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Jack: Straight from the Gut Paperback – Illustrated, October 1, 2003
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About the Author
- Item Weight : 1.23 pounds
- Paperback : 496 pages
- ISBN-10 : 0446690686
- ISBN-13 : 978-0446690683
- Dimensions : 6 x 1.38 x 9 inches
- Publisher : Grand Central Publishing; Illustrated edition (October 1, 2003)
- Language: : English
- Best Sellers Rank: #60,452 in Books (See Top 100 in Books)
- Customer Reviews:
Top reviews from the United States
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The language isn't formal, academic, or even moderated. If you're offended by the occasional use of foul language, you'll be offended on a few occasions, Jack tells it how it is. He recounts his climb through the ranks of General Electric, and how he managed to create the vision that led to GE's success.
The book is an autobiography, and there's not a lot of dissenting view points. While Jack does mention that some of his decisions were unpopular, and how some of his actions were flops, the analysis of why these ventures failed are always introspective. That doesn't allow for a complete picture of GE's history during Jack's tenure with the company, but for those of us who aren't working for (or competing against) them, it suffices.
More importantly, it's enjoyable. There are a few nuggets of wisdom (giving 'stretch' promotions at the beginning of a career, the No 1 / No 2 philosophy, encourage big swings and never punish a big miss) contained within the book, but it's not a management philosophy text book.
You aren't likely to find any profound quotes or revalations contained in these pages; and if you can manage that expectation, then this book is a fantastic read.
The book is a biography from Jack Welch and thus follows the standard chronological form. It starts with his "early years" (chapter name) where Jack describes his childhood and relationship with his parents. From there he goes on about his study and how he joined GE and sort-of hated it because it was such a large and bureaucratic company. He describes his beginning years in GE quite quickly... that is how he got promoted again and again until finally he was in the race for the CEO. The majority of the book describes his years as the CEO, which I guess are the things the average reader wants to know about. As CEO, he describes the policies he put in place, the companies he bought and the programs he ran.
The book confirmed my prejudices about Jack's management style. I found his focus on monetary rewards horrible. The A, B, C ranking a very unfortunate idea that many companies today have copied. His focus on buying on selling businesses uncomfortable. Yet, he manages to explain to himself why his decisions are good and human. But the book also showed an other side of Jack that I hadn't known. The relentless focus on good people and educating them (unfortunately, mostly managers). His effort on removing bureaucracy so that people can focus on actual work. And his attitude of sometimes diving deep in a business to really understand it instead of just managing the numbers. These sides of Jack surprised me and made the book a lot more interesting to me.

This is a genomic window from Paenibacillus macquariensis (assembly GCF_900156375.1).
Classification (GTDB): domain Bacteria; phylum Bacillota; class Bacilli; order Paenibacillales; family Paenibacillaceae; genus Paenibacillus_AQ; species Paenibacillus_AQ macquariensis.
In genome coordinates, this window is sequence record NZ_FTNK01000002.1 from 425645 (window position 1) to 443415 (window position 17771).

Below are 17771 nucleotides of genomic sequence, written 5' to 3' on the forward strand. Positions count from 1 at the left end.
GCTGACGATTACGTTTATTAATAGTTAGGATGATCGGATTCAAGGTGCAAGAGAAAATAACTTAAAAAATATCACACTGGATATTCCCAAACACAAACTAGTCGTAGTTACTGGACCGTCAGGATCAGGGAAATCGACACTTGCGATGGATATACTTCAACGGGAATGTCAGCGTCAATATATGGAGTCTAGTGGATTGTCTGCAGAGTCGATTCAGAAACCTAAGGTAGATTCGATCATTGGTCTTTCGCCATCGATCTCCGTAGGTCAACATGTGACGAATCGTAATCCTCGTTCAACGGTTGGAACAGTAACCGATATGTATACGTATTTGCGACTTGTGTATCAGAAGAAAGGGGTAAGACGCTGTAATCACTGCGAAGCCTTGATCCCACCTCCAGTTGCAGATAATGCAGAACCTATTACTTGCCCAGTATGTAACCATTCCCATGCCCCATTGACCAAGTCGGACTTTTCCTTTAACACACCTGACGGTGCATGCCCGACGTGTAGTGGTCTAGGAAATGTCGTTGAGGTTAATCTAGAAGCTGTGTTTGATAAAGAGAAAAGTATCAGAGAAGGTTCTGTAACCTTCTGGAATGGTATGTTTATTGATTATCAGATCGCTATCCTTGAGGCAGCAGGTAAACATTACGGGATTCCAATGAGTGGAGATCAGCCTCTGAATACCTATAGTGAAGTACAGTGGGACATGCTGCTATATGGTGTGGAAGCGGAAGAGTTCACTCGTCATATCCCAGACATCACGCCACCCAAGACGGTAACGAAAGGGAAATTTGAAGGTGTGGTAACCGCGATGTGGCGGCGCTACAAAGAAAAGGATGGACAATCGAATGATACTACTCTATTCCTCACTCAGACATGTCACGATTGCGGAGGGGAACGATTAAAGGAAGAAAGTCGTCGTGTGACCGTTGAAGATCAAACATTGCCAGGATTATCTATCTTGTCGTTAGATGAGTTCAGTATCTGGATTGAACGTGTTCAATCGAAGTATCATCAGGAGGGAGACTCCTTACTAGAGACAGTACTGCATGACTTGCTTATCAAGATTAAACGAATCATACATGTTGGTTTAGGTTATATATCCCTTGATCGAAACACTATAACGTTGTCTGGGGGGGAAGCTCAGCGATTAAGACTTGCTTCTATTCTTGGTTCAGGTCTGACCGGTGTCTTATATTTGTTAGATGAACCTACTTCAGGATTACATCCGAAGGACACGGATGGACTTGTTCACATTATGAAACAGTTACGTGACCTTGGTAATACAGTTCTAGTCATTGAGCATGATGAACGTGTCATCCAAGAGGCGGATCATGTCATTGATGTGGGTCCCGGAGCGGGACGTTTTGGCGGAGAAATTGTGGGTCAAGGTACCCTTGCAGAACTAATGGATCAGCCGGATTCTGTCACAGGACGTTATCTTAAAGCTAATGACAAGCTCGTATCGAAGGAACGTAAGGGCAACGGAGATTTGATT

Still, I wouldn't recommend the book quickly to others. It does cover a lot of stories very shallowly and it is hard to remember the names. The book could probably be smaller. Also, the book feels a bit too self-promoting at times. I guess the "I'm right!" is simply one of Jack's attitudes that is reflected in the book. Anyways, not a bad book, yet I wouldn't recommend it either. 3 stars.
PhD IN CHEMISTRY: earned this from University of Illinois before starting his career in business which ended up being primarily focused on working for and managing General Electric.
This allowed him to really understand many of GE's products when needed during his 41 year tenure.
DO THE RIGHT THING: even when you have to put your job at risk. Doesn't make sense to do the wrong thing just so as to not "rock the boat"
CONTINUOUS IMPROVEMENT OF THE WORKFORCE; one way to do this is to fire the bottom 10% of employees on a yearly basis. This earned him the nickname of "Neutron Jack" even though he always tried these workers other positions within the
company and not with competitors.
QUINTUPLE HEART BYPASS: was performed just a few years ago after suffering angina pains for about 15 years.
AVID GOLFER: all of his life with a very low handicap.
EMBRACED QUALITY: throughout the company with a 6 Sigma program.
CONTINUALLY DEVELOP WORKERS to maintain productivity. Hired outside talent as needed.
MEASURE ALL BUSINESS UNITS using ROI calculations in addition to revenue and profits.
BUY OR SELL BUSINESS UNITS: in order to grow a business or cut losses as needed
GE PURCHASES: over $50B worth of goods and services on a yearly basis
OVERHEAD EXPENSES: reduced by 30% or $10B by fully implementing
digital control of all processes including the use of the Internet.
EMPLOYMENT: over 300,000 workers worldwide.
MARRIED 3 TIMES: currently living in Boston with a young wife and her 4 children.
FUTURE PREDICTIONS: China represents the biggest competitor which will drive most non performing companies out of business.
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Those aside, the book itself is a good read.